Astronomers Discover The First Planet Outside The Milky Way

Although there is no definitive confirmation, it may be possible to detect signs that a planet was transiting a star beyond the Milky Way. This fascinating result was obtained using the X-ray Observatory Chandra (NASA) and opens up a new window for searching for exoplanets from further distances than ever before. Due to its unique profile, the possible candidate for an exoplanet is located in the spiral galaxy Messier 51.

Exoplanets can be defined as planets that are not part of the Solar System. Astronomers have so far found almost all of the candidate and known exoplanets within the Milky Way galaxy. They are located approximately 3,000 light years from Earth. A M51 exoplanet would be approximately 28 million light-years away, which would mean that it would be thousands times further than the Milky Way.

Rosanne Di Stefano, of the Harvard Center for Astrophysics, says, “We are trying to open up new fields for finding other planets by searching for candidate planets at X-ray wavelengths. This strategy makes it possible to find them in other galaxies. The study was led by Rosanne Di Stefano, Harvard Center for Astrophysics, and published in Nature Astronomy.

The X-ray method was used by the team to find the exoplanet contender in a binary system called M51-ULS-1, which is located outside of the Milky Way.

The transits are events that occur when a planet passes in front of a star blocking part of its light. This causes a light drop. Ground and space telescopes have been used by astronomers to find gaps in electromagnetic radiation, which can be seen by humans, and this has allowed the discovery of many thousands of planets.

Instead, Di Stefano and his students have been looking for dips in brightness of Xrays received from bright binary X-ray stars. These light systems often contain a neutron Star or a black Hole that draws gas from a companion Star. It orbits nearby. Material close to a neutron star, black hole, overheats, and glows in the X-rays.

The region that emits bright Xrays is very small. A planet passing in front could block all or most of the Xrays. This makes transits easier to detect as Xrays can disappear completely in this area. This could make it possible to detect exoplanets from a greater distance than the current optical light transit studies. These studies are required to detect tiny dips in light, as the planet blocks only a fraction of the star’s light.

This method was used by the team to find the exoplanet candidate within a binary system named M51-ULS-1, which is located at M51. The binary system is composed of a black hole, or neutron star, that orbits a companion Star with a mass about 20 times that the Sun. They found the Xray transit using Chandra data. It lasted for approximately three hours before the Xray emission dropped to zero. The researchers based on this information and others estimate that M51-ULS-1’s candidate exoplanet would be approximately the same size as Saturn and orbit the neutron star/black hole at around twice the distance from Saturn.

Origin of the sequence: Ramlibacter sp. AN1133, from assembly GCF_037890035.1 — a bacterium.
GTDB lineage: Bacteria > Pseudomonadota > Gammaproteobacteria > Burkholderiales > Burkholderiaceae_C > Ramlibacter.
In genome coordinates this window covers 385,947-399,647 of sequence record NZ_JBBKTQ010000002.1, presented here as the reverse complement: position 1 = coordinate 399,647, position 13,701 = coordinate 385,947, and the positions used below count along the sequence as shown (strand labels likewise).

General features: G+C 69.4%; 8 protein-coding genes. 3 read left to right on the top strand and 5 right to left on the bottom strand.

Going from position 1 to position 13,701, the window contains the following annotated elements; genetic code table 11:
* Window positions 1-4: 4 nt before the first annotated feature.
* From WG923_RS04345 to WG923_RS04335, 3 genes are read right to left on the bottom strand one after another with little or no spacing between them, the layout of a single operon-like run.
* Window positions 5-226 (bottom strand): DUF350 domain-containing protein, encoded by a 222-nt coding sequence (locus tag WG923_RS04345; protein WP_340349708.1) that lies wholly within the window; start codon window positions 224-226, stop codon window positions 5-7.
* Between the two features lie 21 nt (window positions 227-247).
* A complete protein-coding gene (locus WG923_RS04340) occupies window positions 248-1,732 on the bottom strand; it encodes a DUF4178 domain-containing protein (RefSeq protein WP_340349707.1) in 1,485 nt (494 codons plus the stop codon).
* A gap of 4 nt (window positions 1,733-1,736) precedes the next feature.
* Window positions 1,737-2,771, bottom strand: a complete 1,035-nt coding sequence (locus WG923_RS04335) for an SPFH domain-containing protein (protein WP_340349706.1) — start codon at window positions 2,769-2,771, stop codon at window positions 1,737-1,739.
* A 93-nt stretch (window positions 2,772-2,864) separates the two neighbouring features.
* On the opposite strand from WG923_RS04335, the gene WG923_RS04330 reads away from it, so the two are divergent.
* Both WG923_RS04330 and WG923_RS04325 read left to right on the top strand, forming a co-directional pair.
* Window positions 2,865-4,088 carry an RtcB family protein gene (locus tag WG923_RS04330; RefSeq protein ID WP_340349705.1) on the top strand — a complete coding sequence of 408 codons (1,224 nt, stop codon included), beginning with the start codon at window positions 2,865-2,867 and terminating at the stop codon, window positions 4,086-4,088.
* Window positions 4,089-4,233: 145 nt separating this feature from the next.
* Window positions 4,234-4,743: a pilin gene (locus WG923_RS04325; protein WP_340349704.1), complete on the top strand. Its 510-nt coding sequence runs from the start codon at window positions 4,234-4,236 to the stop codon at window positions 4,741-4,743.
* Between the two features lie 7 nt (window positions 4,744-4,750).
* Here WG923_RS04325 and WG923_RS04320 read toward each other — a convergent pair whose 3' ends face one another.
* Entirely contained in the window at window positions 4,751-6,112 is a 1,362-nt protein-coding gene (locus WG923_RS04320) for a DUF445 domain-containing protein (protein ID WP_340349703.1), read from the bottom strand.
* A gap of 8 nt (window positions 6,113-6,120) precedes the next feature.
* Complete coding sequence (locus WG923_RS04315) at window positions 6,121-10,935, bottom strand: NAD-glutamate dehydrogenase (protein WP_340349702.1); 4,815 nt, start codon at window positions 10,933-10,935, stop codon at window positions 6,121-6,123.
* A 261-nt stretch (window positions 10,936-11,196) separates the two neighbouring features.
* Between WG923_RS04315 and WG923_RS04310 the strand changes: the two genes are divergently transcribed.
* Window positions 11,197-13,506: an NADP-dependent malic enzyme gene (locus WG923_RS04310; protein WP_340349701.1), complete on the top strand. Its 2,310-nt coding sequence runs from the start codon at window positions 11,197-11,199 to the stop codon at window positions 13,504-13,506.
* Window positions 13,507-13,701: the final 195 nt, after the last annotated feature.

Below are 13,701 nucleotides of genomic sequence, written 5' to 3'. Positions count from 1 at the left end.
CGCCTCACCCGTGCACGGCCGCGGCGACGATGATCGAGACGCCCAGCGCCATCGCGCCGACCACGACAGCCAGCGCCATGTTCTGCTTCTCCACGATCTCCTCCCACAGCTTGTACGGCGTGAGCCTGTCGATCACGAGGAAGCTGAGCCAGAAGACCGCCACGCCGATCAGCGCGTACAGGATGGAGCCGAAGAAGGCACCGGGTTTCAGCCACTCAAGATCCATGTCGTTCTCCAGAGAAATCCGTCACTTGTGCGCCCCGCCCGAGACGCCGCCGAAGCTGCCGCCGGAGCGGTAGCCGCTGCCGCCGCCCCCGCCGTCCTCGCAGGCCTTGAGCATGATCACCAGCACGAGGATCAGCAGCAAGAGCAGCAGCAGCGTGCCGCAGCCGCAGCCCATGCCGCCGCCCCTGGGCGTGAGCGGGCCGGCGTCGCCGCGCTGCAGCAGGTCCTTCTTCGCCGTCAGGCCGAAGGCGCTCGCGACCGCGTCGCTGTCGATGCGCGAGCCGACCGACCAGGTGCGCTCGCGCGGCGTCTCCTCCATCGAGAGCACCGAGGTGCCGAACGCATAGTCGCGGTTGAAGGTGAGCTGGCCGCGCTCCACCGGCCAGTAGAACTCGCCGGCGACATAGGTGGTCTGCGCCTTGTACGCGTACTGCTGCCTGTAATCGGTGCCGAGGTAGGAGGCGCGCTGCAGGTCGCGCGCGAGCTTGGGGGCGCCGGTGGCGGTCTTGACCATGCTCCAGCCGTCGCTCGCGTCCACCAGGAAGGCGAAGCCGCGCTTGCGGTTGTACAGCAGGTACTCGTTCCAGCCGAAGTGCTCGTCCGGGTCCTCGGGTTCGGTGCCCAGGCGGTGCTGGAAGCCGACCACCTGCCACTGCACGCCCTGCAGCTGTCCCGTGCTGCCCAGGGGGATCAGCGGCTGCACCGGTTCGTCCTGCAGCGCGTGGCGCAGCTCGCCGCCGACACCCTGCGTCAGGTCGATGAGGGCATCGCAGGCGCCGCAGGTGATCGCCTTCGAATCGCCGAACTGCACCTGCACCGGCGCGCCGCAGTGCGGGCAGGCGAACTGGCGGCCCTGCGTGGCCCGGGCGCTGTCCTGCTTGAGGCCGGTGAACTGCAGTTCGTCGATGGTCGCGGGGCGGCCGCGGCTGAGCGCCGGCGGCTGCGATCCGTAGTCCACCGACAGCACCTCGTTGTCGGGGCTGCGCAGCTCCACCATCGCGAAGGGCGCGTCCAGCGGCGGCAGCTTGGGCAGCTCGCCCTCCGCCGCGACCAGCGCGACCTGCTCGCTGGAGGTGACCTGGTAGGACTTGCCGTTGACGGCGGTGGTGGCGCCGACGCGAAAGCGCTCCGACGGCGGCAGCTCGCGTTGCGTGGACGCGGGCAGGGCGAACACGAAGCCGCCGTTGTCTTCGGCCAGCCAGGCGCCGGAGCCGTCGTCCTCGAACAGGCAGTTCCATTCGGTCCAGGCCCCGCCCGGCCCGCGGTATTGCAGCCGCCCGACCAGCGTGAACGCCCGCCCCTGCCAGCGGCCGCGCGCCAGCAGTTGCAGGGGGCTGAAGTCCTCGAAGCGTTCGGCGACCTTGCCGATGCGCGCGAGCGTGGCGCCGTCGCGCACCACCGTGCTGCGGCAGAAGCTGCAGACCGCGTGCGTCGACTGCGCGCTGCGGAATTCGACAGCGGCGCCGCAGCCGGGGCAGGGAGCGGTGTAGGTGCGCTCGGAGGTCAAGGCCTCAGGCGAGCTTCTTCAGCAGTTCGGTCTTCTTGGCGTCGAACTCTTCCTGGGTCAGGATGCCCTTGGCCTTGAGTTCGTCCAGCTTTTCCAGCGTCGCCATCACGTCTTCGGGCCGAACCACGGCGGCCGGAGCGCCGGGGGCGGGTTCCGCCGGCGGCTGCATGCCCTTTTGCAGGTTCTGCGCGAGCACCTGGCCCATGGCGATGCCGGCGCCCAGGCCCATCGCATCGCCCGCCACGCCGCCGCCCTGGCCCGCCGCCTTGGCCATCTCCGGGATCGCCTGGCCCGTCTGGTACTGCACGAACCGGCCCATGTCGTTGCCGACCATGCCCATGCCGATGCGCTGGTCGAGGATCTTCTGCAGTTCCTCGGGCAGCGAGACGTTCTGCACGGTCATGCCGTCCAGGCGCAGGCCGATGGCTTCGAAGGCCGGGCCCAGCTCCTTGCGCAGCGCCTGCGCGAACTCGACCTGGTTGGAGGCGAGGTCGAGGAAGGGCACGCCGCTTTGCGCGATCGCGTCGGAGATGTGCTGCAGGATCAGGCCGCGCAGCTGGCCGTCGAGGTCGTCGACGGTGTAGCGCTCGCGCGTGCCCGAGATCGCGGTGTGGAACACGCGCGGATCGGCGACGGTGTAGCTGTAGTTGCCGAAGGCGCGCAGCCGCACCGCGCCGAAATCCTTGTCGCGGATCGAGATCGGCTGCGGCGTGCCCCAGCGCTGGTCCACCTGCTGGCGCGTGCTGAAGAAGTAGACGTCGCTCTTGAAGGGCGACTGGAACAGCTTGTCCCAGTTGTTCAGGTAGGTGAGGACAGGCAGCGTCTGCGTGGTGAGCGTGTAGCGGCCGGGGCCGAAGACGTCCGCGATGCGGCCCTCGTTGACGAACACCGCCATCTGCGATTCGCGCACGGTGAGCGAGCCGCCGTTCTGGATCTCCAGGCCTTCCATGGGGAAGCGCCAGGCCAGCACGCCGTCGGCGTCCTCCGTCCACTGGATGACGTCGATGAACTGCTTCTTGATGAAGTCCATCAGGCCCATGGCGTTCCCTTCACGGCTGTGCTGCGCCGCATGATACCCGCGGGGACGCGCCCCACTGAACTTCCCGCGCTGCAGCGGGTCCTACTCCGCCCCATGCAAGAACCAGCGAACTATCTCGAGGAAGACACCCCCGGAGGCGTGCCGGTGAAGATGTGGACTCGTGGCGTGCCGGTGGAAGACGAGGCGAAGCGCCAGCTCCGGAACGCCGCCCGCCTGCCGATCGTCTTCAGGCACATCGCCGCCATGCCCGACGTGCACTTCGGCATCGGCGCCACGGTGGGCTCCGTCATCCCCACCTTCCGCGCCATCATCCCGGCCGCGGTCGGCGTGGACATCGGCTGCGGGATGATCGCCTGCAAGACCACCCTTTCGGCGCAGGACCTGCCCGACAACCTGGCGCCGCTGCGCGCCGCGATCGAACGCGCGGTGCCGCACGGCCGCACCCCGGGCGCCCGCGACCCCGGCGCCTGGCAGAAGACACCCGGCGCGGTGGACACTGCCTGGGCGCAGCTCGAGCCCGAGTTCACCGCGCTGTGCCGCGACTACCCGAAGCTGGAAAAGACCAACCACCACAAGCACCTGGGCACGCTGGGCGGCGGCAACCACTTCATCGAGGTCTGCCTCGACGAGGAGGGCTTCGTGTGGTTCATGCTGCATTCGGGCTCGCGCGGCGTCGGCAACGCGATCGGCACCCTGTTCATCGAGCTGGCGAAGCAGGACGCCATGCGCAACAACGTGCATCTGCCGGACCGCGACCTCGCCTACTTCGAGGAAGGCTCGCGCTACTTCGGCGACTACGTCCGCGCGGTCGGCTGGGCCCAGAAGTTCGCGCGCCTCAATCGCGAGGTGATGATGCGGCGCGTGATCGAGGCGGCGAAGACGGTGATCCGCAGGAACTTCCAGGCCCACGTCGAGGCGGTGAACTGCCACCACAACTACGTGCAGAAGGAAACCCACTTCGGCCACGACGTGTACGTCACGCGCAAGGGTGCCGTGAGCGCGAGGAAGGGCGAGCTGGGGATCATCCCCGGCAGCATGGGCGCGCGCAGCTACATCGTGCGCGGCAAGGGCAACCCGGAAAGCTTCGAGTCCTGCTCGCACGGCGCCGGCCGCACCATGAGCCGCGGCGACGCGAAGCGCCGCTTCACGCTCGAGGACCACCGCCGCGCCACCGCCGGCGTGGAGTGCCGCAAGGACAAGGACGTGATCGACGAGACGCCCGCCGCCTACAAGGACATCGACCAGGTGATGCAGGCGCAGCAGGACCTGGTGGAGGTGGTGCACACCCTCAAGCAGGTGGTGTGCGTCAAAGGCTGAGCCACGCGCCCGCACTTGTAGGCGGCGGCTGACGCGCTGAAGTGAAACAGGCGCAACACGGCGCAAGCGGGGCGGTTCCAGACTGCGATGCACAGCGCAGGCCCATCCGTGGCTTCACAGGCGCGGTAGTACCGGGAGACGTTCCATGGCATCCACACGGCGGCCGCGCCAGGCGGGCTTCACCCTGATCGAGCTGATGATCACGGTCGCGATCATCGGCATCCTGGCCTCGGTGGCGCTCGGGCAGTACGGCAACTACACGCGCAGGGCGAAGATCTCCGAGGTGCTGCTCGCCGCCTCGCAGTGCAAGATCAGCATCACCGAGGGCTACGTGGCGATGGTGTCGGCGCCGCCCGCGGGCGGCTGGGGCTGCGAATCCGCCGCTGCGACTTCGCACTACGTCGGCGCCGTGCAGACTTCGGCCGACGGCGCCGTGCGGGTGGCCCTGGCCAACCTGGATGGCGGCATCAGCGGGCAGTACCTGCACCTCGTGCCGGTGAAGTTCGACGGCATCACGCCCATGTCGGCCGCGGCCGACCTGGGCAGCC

To confirm, more data is required

This is an intriguing study. However, it would require more data to confirm the identification as an extragalactic planet. The problem is that the candidate planet orbit is so large that it wouldn’t cross in front its binary partner for approximately 70 years. This would make it impossible to confirm any observation attempts for many decades.

“Unfortunately, in order to confirm that we are actually seeing a planet, it would be necessary to wait for decades before we could see another transit,” says Nia Imara, co-author at the University of California at Santa Cruz. We wouldn’t be able to know when we should look because of uncertainties around the time it takes to orbit.

Does it make sense that there is an attenuation due to a cloud composed of dust and gas passing near the X-ray source. Researchers consider this unlikely because the M51-ULS-1 characteristics do not support the passage of a cloud. The data supports the model of a candidate planet, however.

“We know that we are making bold statements exciting, so we hope other astronomers think carefully,” Julia Berndtsson, co-author at Princeton University in New Jersey, adds. We believe we have a strong argument. This is part of the scientific process.

Unstable system on any planet

This system has likely had a turbulent history and a violent past if there is a planet. A black hole or neutron star would have to be formed if an exoplanet from this system survived a supernova explosion. Your future could also be very dangerous. The companion star could also explode and become a supernova, causing the planet to be blasted with high levels of radiation.

His research team, Di Stefano and colleagues searched for X-ray transits within three galaxies other than the Milky Way using Chandra and the European Space Agency’s XMM–Newton. The search included 55 systems in M51 and 64 systems in Messier 101 (the Pinwheel galaxies), as well as 119 systems within Messier 104 (the Sombrero galaxies). This resulted in the discovery of the exoplanet candidate.

The authors will search Chandra and XMM–Newt archives to find more exoplanet candidates from other galaxies. Important Chandra data sets for at least 20 galaxies are available, including M31 and M33, which are closer than M51. This allows for shorter transits to occur. A fascinating line of research is to search for Xray transits in Xray sources of Milky Way in order to find new planets in unusual environments.

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